Super User is a question and answer site for computer enthusiasts and power users. Join them; it only takes a minute:

Sign up
Here's how it works:
  1. Anybody can ask a question
  2. Anybody can answer
  3. The best answers are voted up and rise to the top

First off, I'm not sure I'm asking this on the right site. Please let me know if my understanding is drastically wrong.

Concept 1: Computing largely consists of shifting around "one dimensional" streams of data and modifying/combining them in various ways. Sort of.

Concept 2: It is possible to design circuitry, using memristors/material implication, wherein logic and storage can both be implemented at once on the same circuitry via reconfigurable FPGA-like hardware. I'll call this a universal chip.

Concept 3: Hardware can be implemented to a purpose without classical "software;" i.e., a program can be implemented physically as hardwired circuits without the need for moving "one-dimensional" streams of code into and out of a cpu to be processed. I think this is called an ASIC.

Question: What is the term for implementing "programs" as Hardware Description Language files which, once downloaded from the internet/etc onto such a universal chip, would act as an ASIC, giving the raw speed of a custom-built chip with the flexibility of a piece of software? For example, this universal logic/storage chip would act as a "motherboard," to which all contained files and programs would be daughterboards.

This would simplify the hardware aspect: all interconnects would be realized as physical "software", reconfigurable and unconstrained by standards or formfactor. Also, assuming this chip to be the whole of the computer, this would create boundless programming oppourtunities: imagine being unconstrained by the data-stream model, instead being able to program in two or possibly three physical dimensions. This would result in orders of magnitude of speed increases, due to the lack of need for classical 'processing,' code retreival, instruction sets, etc. The program would be a processor itself, and would pull any potentially needed data from nearby in the chip. This would simplify software, because a large portion of a computer's software is for managing other software and hardware, both of which would be obsolete concepts. There would only be "hard-programs" and user data like documents and webpages.

This is where you say I've got it all wrong. Otherwise, is this a field of research, and does it have a name that I can use to further study the concept?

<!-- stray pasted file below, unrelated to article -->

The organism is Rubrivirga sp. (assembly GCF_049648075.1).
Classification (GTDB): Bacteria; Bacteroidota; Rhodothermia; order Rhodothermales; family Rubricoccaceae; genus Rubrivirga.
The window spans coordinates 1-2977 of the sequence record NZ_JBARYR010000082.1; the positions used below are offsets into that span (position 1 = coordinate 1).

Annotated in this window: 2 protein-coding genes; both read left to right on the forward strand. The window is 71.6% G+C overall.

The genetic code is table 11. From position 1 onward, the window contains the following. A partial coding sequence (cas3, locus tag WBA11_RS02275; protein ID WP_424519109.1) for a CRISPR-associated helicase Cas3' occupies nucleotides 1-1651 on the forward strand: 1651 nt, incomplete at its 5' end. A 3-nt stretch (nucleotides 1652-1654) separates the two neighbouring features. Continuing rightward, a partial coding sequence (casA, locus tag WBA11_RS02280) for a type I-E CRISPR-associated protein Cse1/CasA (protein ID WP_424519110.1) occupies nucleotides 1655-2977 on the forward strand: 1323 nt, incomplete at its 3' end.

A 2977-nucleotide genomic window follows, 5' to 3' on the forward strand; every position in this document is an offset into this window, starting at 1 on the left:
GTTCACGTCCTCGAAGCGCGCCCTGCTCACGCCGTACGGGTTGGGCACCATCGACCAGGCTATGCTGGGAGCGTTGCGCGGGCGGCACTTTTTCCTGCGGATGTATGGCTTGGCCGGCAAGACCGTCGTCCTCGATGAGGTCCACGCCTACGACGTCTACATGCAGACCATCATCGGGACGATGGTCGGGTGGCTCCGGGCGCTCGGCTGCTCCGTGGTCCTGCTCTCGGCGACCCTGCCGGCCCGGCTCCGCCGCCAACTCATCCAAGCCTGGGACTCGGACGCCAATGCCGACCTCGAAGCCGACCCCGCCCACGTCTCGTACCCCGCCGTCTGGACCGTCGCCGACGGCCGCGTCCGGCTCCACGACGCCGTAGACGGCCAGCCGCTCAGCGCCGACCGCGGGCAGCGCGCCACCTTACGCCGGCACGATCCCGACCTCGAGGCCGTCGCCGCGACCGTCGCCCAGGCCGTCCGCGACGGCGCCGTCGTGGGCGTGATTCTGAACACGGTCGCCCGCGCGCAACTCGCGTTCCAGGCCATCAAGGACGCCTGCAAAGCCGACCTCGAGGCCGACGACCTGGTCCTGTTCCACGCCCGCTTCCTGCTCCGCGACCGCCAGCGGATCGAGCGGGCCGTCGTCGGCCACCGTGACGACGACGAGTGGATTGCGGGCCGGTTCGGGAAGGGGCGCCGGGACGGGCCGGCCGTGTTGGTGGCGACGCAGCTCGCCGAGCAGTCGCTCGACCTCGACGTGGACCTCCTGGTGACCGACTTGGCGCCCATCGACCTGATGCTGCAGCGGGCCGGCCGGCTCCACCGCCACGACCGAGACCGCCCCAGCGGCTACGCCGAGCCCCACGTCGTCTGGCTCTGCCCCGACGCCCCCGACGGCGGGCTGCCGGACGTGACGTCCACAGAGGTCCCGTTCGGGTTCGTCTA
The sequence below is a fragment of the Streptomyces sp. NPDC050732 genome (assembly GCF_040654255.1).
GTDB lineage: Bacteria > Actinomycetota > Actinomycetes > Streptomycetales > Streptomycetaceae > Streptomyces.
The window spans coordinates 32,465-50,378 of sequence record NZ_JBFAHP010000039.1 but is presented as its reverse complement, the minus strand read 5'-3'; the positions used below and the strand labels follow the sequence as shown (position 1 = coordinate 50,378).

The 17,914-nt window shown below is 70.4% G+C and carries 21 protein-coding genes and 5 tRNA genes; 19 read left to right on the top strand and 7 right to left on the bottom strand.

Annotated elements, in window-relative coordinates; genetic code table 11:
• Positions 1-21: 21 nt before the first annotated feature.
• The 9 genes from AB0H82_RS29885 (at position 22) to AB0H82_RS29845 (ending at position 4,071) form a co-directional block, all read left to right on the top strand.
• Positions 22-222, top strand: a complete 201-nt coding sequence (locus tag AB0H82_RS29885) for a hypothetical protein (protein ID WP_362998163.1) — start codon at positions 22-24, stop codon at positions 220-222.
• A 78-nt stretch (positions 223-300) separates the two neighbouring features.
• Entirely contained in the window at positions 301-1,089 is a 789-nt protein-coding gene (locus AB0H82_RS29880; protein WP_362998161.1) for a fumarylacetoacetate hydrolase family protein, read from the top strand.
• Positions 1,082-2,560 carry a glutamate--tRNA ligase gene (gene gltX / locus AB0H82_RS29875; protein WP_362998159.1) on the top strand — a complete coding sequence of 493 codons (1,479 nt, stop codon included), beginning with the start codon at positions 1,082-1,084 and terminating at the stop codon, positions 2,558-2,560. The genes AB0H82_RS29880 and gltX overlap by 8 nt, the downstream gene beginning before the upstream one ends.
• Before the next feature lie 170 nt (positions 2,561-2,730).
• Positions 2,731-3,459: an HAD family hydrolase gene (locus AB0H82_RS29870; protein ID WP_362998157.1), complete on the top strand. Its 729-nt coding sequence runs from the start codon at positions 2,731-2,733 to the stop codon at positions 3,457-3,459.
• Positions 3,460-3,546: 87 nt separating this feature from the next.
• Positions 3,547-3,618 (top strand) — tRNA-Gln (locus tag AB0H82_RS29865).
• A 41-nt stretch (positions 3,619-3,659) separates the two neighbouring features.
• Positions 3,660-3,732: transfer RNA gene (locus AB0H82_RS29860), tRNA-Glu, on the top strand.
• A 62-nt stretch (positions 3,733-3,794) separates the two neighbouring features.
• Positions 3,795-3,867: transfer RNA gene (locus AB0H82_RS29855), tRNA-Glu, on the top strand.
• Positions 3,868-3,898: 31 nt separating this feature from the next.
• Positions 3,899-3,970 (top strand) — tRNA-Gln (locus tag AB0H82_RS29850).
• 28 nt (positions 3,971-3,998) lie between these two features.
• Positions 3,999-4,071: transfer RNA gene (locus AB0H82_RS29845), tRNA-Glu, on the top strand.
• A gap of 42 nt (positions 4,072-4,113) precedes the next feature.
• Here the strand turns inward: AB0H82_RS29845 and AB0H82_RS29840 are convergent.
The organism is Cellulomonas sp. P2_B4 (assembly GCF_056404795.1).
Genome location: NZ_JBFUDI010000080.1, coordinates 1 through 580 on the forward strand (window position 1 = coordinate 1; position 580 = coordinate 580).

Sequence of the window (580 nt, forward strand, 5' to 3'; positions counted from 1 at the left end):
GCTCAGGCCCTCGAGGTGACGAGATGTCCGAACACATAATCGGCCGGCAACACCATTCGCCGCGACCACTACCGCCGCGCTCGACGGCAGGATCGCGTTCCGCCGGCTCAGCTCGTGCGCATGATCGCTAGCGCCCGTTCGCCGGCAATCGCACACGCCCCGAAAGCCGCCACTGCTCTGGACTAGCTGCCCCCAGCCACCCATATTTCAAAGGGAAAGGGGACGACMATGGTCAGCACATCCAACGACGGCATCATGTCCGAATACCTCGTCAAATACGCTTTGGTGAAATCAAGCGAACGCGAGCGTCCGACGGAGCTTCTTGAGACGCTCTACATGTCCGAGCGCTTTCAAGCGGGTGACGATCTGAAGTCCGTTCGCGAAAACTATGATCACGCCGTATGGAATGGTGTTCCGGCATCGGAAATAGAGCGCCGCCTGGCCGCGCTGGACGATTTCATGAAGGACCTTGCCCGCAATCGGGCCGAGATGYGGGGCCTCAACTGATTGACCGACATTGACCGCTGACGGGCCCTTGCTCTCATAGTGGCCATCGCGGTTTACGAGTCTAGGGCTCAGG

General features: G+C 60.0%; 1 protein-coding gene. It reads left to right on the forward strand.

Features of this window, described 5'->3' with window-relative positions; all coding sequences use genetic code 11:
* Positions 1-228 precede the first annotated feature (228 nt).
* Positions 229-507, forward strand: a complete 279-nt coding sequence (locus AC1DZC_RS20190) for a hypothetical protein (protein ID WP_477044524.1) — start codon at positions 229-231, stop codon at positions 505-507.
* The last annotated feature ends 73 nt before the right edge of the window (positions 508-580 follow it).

Thanks for bearing with me, lol. If there's a better place to ask this, lemme know.

share|improve this question

closed as off-topic by Ƭᴇcʜιᴇ007, Jens Erat, Kevin Panko, gronostaj, Excellll Aug 11 '14 at 13:45

This question appears to be off-topic. The users who voted to close gave this specific reason:

  • "This question is not about computer hardware or software, within the scope defined in the help center." – Ƭᴇcʜιᴇ007, Jens Erat, gronostaj, Excellll
If this question can be reworded to fit the rules in the help center, please edit the question.

Sounds like electronic engineering questions(more than computer science). In a university I know of, the electronic engineering department covered so much computing material that they merged with the Computer Science department. As to ASICS vs FPGA, that's very much an electronic question. There you could try the chat section but it requires a certain amont of rep. (20 or 200, or something, I don't recall). or you could just try posting your question there. – barlop Sep 14 '13 at 19:18
I vaguely remember two books one of them used software called xilinx it was fascinating and covered about some foundations of electronic circuits and computers. I don't recall the book. I think specifically the subject is Digital Systems Design . there was another book but i'm not sure. – barlop Sep 14 '13 at 19:22

The subject is Digital Systems Design, it's not really within what people here tend to know about. I only scraped the subject a tiny bit, long ago.

Digital Circuit Design is another one.

These kind of books Digital Design: Principles and Practices (Prentice Hall Xilinx design series) John F. Wakerly here on amazon

maybe A First Course in Digital Systems Design: An Integrated Approach
John P. Uyemura

I know the first book provides a good foundation to digital system design, and if I recall, a fascinating discussion of CMOS. The first book there mentions Xilinx. And if you use that it may be very interesting for you. And a link on the xilinx site mentions about FPGA and ASIC so I think it hits very much on the subject area you are asking about.

But I must say, the way you have worded your question(e.g. writing of programming in many dimensions), sounds a bit untechnical and sloppy, and these are technical subjects.

I don't know enough about FPGA, ASIC or Hardware Description Languages to comment on that other than the name of the subject as I have. I don't know what you mean re dimensions. As for streams of code moving. It's never that. Computers involve electricity going through circuits. Programs break into assembly language, which breaks into simple instructions you can build with logic gates.

share|improve this answer

Not the answer you're looking for? Browse other questions tagged .